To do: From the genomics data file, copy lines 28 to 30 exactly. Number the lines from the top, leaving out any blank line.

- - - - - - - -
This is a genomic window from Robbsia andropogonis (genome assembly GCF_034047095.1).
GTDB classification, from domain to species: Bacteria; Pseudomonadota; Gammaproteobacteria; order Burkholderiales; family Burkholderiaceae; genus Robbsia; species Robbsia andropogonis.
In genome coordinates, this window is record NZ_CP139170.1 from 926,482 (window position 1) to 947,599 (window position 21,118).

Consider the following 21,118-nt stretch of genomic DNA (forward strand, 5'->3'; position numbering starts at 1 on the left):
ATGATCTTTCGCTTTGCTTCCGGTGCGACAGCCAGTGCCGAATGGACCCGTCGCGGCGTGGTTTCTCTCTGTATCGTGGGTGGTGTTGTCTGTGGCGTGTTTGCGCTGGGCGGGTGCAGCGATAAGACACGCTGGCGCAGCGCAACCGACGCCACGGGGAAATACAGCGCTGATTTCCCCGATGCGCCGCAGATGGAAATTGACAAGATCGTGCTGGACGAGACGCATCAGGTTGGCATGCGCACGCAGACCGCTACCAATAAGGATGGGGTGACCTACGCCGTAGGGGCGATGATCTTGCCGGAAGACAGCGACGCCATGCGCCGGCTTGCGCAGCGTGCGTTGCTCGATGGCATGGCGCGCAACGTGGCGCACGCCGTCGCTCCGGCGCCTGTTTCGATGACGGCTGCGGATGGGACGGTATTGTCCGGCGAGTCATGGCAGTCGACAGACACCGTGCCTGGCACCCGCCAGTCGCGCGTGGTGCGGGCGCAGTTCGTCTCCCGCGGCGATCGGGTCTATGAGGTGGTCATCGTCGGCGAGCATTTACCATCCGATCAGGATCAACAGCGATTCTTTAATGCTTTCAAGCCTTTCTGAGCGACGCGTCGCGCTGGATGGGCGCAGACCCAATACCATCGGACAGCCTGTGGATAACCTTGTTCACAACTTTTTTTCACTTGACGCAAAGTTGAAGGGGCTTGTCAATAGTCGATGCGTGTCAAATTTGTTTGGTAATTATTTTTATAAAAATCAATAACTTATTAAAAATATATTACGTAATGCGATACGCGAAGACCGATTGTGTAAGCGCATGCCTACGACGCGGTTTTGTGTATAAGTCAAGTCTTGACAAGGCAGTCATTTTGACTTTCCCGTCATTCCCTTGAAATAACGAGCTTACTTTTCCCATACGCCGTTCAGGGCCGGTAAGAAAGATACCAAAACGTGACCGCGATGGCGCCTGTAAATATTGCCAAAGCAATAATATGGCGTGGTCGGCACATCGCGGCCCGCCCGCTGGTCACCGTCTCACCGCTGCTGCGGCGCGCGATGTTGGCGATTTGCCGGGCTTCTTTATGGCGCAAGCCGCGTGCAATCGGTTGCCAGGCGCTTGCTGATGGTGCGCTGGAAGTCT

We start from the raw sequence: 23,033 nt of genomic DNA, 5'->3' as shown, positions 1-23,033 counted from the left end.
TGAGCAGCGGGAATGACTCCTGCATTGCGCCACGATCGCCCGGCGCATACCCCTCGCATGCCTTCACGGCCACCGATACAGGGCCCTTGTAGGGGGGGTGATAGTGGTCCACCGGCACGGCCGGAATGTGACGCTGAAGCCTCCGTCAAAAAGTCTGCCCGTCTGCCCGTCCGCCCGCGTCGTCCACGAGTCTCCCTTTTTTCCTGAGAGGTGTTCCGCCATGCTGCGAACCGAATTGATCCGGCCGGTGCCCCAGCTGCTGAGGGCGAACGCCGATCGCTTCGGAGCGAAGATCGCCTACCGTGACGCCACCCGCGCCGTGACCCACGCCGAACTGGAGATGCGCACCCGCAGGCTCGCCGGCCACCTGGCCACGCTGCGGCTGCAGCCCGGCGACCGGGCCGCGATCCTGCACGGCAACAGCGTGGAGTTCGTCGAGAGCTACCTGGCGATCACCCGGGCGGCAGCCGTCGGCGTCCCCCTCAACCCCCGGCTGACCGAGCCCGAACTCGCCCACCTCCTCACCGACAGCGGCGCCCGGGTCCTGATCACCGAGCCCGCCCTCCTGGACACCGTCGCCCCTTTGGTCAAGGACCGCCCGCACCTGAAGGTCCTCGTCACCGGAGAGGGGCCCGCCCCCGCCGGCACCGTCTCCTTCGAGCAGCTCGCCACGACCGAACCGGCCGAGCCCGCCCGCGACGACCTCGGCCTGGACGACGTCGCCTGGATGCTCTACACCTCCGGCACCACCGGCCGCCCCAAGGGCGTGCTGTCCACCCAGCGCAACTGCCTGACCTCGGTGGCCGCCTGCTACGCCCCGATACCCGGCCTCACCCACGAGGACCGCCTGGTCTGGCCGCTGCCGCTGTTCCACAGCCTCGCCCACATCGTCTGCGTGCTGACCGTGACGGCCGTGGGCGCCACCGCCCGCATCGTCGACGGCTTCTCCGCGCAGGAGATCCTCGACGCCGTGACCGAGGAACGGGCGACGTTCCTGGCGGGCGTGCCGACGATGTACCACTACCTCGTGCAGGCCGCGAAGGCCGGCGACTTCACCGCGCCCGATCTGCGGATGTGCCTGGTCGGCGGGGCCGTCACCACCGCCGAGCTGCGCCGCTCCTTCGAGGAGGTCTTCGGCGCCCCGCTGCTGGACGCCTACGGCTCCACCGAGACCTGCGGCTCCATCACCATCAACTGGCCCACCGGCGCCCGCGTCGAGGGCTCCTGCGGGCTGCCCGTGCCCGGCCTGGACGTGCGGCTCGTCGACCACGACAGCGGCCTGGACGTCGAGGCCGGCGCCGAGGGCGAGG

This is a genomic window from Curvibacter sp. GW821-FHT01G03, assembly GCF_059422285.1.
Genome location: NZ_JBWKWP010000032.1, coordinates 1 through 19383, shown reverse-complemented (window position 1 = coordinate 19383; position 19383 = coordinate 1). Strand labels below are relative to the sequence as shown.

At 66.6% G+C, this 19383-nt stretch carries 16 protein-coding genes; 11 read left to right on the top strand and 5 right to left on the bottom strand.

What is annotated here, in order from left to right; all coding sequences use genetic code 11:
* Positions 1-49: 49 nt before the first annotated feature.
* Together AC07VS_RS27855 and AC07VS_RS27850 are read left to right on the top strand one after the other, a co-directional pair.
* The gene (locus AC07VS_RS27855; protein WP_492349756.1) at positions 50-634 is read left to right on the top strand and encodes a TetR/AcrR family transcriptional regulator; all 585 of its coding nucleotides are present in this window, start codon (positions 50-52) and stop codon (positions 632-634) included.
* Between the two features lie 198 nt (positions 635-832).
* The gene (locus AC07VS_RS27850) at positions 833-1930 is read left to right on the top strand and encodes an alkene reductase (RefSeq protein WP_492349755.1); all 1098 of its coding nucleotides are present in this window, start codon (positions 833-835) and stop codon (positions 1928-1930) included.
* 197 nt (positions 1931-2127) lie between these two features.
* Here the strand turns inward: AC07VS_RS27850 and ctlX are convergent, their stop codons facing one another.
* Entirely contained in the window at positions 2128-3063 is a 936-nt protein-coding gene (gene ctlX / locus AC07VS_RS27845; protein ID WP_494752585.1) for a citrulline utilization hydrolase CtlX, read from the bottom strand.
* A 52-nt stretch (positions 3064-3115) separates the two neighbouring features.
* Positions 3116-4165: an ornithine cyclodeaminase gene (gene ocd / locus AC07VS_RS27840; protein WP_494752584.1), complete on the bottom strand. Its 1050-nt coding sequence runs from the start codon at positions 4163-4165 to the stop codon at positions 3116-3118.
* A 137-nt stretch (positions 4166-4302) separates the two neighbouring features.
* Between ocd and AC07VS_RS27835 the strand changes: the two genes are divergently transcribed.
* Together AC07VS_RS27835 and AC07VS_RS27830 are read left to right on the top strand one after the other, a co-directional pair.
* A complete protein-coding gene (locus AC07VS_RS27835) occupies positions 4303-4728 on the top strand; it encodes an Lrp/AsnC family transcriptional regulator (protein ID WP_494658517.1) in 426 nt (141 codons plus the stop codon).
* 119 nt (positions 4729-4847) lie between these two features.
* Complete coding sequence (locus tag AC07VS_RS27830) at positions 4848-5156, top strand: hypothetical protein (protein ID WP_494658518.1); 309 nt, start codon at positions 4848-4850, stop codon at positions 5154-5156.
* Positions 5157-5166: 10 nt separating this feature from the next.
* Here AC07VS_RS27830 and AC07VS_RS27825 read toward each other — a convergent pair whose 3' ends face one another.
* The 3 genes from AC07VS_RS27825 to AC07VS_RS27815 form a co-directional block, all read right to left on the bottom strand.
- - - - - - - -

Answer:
* Positions 5157-5166: 10 nt separating this feature from the next.
* Here AC07VS_RS27830 and AC07VS_RS27825 read toward each other — a convergent pair whose 3' ends face one another.
* The 3 genes from AC07VS_RS27825 to AC07VS_RS27815 form a co-directional block, all read right to left on the bottom strand.